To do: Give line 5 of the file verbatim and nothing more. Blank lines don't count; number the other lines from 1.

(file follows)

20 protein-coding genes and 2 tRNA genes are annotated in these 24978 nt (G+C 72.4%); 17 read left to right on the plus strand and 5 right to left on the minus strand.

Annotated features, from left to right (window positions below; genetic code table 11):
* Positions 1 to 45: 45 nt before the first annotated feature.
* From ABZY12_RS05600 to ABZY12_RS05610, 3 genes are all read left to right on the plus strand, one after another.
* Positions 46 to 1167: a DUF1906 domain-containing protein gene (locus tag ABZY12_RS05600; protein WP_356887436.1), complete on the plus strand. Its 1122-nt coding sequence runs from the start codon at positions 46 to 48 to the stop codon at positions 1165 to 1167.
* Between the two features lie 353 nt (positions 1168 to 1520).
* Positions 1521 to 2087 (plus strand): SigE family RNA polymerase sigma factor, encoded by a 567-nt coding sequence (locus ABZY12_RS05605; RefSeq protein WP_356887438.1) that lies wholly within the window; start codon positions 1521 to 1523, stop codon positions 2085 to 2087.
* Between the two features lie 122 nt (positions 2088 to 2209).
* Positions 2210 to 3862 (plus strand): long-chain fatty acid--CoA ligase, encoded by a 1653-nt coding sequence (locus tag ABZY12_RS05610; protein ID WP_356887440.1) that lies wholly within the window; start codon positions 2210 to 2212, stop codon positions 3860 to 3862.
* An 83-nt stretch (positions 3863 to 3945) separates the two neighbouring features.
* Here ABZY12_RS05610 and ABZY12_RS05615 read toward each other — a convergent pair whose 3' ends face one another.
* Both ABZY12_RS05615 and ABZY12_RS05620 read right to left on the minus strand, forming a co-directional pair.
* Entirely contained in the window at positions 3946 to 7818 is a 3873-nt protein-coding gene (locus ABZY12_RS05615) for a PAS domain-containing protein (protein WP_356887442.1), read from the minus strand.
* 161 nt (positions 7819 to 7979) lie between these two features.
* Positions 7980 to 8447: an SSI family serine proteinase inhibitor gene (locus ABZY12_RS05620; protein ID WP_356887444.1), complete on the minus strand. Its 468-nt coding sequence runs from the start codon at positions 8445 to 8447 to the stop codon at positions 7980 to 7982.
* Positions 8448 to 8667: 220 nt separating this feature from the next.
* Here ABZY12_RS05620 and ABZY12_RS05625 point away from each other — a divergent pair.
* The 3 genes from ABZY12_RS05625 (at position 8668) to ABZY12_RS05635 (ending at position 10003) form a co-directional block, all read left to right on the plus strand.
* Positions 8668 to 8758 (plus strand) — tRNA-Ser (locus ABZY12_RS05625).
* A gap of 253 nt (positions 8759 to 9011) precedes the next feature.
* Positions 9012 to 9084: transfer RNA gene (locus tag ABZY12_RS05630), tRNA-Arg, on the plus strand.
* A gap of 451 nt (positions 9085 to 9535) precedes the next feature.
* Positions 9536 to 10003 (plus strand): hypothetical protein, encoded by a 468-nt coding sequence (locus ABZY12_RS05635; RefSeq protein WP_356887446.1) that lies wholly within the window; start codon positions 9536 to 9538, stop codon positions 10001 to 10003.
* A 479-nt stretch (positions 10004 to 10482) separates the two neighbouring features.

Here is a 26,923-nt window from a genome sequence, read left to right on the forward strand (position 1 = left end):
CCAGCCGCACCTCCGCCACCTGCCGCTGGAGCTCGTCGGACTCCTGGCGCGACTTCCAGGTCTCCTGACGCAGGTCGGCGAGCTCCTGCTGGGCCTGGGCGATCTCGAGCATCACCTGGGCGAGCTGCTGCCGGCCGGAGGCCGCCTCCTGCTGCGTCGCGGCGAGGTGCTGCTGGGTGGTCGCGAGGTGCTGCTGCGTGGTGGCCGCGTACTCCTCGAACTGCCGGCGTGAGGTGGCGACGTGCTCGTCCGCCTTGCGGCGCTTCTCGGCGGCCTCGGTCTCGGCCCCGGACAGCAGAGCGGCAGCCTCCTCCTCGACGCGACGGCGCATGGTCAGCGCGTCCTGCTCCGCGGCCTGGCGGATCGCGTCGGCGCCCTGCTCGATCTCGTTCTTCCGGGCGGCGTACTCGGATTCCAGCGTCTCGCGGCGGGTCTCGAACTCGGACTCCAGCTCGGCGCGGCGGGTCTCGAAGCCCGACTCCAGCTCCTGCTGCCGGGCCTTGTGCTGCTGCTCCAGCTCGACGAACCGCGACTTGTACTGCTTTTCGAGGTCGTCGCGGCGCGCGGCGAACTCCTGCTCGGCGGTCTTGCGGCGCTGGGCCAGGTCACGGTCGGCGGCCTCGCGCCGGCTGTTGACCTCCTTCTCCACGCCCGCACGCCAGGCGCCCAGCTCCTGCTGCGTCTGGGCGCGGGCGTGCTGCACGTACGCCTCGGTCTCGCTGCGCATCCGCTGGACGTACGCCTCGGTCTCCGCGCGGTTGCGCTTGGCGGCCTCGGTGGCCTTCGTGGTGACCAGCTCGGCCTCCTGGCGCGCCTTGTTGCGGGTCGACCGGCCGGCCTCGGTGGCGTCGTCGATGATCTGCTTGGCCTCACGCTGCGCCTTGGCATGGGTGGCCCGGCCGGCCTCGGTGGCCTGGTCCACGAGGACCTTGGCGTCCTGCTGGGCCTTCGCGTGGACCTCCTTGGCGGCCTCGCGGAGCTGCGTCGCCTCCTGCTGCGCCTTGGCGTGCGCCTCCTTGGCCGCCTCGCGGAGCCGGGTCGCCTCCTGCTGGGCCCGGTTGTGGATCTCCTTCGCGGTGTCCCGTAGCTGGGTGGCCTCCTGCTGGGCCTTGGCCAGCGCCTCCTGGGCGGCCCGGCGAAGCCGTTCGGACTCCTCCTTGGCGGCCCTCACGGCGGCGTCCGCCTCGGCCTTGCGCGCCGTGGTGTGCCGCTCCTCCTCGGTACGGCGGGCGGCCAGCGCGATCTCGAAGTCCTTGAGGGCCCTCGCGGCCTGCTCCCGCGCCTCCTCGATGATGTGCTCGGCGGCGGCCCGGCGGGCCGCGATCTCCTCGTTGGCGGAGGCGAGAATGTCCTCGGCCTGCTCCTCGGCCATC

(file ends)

* Positions 46 to 1167: a DUF1906 domain-containing protein gene (locus tag ABZY12_RS05600; protein WP_356887436.1), complete on the plus strand. Its 1122-nt coding sequence runs from the start codon at positions 46 to 48 to the stop codon at positions 1165 to 1167.